Essay on John B. Priestley: An Inspector Calls

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John B. Priestley: An Inspector Calls

The play was written in 1912, which was also a year of high moral in Britain. The British people had a general feeling of optimism, they thought that technology would never stop advancing and that war would never occur. There was a huge difference in social classes and women were seen as inferior to men. By 1945 when the play was first performed the moral was much lower. There had just been two World Wars that had affected Britain quite severely. British citizens’ lifestyles had completely changed: Class distinctions had been greatly reduced and women had earned a more valued place in society.

In this play the Inspector is there to show the Birlings that
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But even so there is a happy, joyful atmosphere at the table.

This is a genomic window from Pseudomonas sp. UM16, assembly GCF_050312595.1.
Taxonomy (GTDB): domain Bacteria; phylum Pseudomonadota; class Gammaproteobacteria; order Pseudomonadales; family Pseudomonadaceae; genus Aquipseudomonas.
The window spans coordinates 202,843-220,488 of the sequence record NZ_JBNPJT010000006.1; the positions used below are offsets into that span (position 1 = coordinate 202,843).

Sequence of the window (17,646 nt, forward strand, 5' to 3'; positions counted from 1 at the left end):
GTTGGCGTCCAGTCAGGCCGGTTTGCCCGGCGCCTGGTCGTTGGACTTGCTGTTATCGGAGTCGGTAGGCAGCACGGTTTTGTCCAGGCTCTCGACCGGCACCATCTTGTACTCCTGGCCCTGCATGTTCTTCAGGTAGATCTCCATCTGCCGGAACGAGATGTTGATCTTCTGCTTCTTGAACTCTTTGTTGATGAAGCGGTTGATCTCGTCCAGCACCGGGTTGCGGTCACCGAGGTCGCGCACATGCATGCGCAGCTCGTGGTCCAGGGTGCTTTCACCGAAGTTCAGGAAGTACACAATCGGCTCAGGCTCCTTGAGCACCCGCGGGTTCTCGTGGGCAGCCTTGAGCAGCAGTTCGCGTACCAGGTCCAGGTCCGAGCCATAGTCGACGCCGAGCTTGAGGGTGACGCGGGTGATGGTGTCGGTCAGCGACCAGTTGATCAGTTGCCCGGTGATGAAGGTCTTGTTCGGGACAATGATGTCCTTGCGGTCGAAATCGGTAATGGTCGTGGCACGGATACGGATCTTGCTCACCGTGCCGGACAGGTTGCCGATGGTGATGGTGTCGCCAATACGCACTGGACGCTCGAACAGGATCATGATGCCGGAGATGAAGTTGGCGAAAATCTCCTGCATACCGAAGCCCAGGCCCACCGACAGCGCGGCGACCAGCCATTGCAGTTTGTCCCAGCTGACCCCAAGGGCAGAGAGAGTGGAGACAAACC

As the men drink their port and the ladies leave to attend to something else, Mr. Birling has a 'man to man' chat with his son and soon to be son-in-law.

“…is that a man has to make his own way- has to look after himself- and his family too, of course, when he has one- and so long as he does that he wont come to much harm.” He goes on to tell them that a man needs not to worry about the wider community and the other less fortunate people around. As this is being told the door bell rings. An impressive, very serious man who none of the family know introduces himself as Inspector Goole. The inspector announces that he is there to investigate the suicide of a young lady who went by the name of Eva Smith. He shows a photograph to Mr. Birling he admits that she once worked as an employee in his factory. Eva Smith was fired when she was found to be one of the main characters demanding higher wages. Birling leaps straight to his own defense claiming that he paid his workers that usual rate and that he could not possibly be held responsible for what happened to her afterwards.

When Sheila is shown the photograph of the young lady she is deeply affected and leads on to tell the

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